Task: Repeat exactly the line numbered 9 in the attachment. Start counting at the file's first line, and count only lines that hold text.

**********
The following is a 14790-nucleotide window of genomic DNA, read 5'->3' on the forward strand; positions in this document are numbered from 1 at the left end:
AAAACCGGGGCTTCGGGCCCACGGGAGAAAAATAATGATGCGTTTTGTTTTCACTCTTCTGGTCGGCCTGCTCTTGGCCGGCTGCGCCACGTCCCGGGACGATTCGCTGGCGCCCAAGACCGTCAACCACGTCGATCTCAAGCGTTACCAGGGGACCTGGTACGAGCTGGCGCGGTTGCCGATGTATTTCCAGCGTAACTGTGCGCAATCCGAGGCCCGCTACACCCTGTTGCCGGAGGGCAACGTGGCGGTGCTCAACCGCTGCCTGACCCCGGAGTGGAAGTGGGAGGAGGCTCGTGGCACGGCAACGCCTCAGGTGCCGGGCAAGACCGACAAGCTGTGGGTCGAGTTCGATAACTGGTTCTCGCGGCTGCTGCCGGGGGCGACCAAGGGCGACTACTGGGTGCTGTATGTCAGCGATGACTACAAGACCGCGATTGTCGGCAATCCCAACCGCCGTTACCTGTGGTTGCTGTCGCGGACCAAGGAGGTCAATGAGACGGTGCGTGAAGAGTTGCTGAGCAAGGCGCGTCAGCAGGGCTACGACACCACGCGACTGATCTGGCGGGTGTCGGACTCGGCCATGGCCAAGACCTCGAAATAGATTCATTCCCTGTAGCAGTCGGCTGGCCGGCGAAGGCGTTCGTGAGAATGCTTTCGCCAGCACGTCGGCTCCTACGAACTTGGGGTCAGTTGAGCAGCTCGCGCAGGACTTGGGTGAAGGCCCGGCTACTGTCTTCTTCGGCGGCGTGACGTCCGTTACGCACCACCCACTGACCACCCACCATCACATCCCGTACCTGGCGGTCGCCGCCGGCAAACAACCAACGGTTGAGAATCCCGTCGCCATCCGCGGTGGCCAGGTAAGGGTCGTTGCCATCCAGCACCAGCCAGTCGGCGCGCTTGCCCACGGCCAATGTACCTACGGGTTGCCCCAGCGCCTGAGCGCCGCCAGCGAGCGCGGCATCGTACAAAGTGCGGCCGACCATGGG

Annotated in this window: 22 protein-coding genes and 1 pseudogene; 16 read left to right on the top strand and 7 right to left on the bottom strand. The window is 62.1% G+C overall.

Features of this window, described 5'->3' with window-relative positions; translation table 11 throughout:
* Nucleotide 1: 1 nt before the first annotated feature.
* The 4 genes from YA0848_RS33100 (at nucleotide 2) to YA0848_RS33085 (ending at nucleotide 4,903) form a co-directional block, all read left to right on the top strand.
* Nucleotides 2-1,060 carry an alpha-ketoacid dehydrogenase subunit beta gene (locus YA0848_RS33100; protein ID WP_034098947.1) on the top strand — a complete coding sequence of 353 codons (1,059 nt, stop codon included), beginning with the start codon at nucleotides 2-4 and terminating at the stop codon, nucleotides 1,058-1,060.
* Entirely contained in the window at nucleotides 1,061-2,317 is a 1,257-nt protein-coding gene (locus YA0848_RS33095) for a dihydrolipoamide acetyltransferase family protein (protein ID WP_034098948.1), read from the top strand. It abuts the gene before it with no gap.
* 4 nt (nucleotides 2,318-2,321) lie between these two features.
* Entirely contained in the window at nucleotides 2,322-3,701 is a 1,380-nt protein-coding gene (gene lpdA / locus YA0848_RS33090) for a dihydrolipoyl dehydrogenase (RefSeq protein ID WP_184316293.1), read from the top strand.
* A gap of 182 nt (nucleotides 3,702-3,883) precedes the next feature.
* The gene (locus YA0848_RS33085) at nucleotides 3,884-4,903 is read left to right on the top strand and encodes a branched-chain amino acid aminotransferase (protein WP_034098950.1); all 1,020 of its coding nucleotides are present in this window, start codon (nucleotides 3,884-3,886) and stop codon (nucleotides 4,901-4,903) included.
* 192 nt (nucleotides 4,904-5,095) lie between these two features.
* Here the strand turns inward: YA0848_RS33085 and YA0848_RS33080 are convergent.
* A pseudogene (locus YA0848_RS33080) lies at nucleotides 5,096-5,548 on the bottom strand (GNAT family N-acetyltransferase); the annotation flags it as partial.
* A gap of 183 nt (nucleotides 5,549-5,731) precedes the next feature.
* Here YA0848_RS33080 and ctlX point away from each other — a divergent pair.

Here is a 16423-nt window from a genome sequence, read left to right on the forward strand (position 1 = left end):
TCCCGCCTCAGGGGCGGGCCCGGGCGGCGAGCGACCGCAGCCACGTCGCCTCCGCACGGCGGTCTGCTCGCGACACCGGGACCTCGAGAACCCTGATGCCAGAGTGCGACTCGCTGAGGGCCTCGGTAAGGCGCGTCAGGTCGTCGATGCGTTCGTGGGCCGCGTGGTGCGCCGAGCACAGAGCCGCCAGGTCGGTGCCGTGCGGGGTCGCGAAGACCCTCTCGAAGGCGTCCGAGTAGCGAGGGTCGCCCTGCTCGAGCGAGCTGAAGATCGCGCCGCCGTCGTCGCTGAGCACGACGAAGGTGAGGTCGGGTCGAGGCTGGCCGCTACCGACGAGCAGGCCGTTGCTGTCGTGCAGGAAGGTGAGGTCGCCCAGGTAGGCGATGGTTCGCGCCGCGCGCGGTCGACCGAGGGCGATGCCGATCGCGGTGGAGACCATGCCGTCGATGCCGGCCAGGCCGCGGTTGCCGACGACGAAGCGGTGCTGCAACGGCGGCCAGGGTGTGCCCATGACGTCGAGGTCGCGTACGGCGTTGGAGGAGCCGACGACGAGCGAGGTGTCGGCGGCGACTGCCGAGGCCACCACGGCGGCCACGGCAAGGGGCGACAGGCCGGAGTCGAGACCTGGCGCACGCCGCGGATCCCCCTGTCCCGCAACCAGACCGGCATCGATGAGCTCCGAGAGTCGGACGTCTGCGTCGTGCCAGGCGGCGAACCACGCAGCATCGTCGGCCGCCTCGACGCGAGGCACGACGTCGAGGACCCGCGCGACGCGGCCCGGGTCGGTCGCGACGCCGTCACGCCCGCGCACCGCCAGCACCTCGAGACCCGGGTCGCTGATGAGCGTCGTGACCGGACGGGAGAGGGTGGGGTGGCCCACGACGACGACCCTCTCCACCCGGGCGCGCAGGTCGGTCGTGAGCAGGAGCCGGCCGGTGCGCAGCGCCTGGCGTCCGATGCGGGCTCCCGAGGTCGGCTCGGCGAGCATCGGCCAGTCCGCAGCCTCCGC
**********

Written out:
* 4 nt (nucleotides 2,318-2,321) lie between these two features.